Think of things your partner does that he finds fun. Is it only fun when you are not along with him? If he goes and does something he thinks is fun without you - are you jealous?

I don't just enjoy things if my partner participates. I enjoyed sex before him so clearly my enjoyment of sex isn't dependent on him being my partner. And if he enjoys sex with someone else it isn't BECAUSE it isn't me he is having sex with. Its because sex is fun. Its not as personal as you're letting it be when you are feeling jealous.
So when you're feeling low about it, remove yourself from the equation and then look at what he is doing again. Your partner isn't seeing others because you're not good enough. Its because getting to know people is interesting and sex is fun.
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Old 12-10-2012, 01:55 PM
GalaGirl GalaGirl is offline
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It is clear from your writing that you are not into swinging -- one type of open model relationship.Which is fine that you have this preference.

But you do not state this as something you want/need such as...
"I want/need to be in a relationship that is not swinging"
And this is still not stating it in terms of what you DO want. Something like...
"I want/need to be in a relationship that is polyamory and closed to X people. I do not want swinging."
Revisiting your original post... could it have been written to be more like this? Now that I know you are talking about swinging while wanting polyamory?

"I am having such a hard time with swinging. I had a perfectly happy monogamous marriage for 4 years. Then we had deep discussions and decided to try polyamory (I've never liked feeling caged in).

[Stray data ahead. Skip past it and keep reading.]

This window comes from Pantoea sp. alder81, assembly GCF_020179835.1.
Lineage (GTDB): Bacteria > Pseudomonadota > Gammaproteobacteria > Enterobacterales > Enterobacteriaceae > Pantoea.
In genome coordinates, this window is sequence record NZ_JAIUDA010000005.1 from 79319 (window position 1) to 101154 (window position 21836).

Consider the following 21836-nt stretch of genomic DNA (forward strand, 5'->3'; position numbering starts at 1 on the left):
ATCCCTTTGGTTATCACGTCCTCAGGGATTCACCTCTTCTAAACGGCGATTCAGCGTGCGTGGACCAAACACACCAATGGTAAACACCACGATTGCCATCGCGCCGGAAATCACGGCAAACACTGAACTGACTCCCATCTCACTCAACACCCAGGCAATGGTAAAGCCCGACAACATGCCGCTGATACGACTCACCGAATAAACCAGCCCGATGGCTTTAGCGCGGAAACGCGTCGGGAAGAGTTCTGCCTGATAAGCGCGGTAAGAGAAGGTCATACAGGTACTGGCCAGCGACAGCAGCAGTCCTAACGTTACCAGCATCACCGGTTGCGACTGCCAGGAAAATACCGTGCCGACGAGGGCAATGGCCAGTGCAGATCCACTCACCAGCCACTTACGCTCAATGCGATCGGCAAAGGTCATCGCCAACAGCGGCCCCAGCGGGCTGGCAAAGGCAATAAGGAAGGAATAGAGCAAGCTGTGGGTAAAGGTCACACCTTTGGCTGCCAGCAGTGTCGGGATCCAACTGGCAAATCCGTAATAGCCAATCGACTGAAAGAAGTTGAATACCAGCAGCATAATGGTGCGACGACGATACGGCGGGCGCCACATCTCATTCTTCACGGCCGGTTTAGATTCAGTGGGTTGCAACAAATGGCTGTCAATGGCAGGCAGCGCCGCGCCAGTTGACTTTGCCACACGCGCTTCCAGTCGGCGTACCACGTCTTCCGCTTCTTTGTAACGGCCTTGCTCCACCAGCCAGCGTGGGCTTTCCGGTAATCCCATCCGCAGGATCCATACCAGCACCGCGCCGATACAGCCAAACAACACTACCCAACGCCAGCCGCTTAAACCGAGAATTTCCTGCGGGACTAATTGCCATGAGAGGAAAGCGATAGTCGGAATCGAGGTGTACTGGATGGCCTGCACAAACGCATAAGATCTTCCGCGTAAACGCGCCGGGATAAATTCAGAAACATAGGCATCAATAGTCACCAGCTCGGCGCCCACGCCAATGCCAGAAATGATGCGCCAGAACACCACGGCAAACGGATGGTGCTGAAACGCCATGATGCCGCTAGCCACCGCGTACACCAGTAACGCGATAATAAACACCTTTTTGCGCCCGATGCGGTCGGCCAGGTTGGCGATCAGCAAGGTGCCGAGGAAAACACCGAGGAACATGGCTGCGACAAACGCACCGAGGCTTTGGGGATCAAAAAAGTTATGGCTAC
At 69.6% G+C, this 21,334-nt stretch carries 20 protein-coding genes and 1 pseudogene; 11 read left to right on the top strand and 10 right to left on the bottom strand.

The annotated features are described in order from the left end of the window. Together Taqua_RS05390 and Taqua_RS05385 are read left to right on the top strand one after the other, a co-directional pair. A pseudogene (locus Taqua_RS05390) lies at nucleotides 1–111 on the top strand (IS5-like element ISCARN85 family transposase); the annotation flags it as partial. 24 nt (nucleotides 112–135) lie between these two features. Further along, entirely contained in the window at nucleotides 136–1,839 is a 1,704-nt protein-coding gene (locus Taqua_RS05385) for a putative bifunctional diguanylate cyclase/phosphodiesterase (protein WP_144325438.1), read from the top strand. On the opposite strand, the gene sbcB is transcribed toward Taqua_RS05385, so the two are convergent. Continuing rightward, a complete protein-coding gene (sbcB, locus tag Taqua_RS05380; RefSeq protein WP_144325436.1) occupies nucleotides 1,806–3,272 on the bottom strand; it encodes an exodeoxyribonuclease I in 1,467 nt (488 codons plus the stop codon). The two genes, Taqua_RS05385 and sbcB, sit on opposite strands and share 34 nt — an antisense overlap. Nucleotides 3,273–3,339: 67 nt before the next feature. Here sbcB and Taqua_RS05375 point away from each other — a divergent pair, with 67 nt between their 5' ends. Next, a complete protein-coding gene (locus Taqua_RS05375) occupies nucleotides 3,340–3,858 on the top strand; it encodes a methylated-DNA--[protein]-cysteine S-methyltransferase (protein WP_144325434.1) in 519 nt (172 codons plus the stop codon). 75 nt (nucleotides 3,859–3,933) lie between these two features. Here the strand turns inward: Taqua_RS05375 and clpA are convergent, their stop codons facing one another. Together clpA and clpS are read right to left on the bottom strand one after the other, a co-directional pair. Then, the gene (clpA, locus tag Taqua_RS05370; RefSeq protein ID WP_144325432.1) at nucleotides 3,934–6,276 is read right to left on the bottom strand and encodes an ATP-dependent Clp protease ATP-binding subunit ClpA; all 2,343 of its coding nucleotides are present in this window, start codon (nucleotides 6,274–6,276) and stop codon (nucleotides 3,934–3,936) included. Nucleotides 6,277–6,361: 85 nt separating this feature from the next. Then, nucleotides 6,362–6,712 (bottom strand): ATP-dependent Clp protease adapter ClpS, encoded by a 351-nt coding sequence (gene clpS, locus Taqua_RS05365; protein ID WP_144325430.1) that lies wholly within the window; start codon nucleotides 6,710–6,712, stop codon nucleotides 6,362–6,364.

We were in a triad briefly which was nice but didn't last. I experienced compersion and was not jealous of them at all which was miraculous since I am such a jealous person.

Now we swing. We date others but live together.

I still despise a lot about swing. For instance, I feel like swinging men are all about notches on bedposts. I want to mean something to someone. I want someone to NEED me. I don't want to feel like I'm just another replacable lover. I despise the thought of stds. I hate that people think I am "easy" if I'm a swinger. Or that it's all about sex.

But I am insanely jealous and worry I will lose him to someone better or with a better body and my fear of these things or that he is happy w someone else or I am not good enough sexually for him eats at me.

Even though I am sexually experimental and into bdsm I still feel like a "good girl". I will never be a self-proclaimed slut. My virtue is important to me. I can count the number of ppl I've slept w on my fingers and I'm proud of that.

I want to close our relationship but then I will feel like I am caged in. I want to keep our relationship open to polyamory but closed to swinging for my sake but then when he starts dating people in a swinging context I get unstable w jealousy all over again.

I WANT to be ok with swinging. I WANT to work on my jealousy. And ive tried....Ive read books, gone to a therapist who is poly herself, and i've journaled. But I just cant make the jealousy disappear. I cant get rid of negative thoughts about swinging.

In a way I feel like swinging has ruined my life. Without it things were good enough. We were grateful for what we had. Now it feels like we will always be searching for something more and never perfectly happy."
Maybe you just are NOT going to "get ok" with swinging? If it is not your thing, it is not your thing.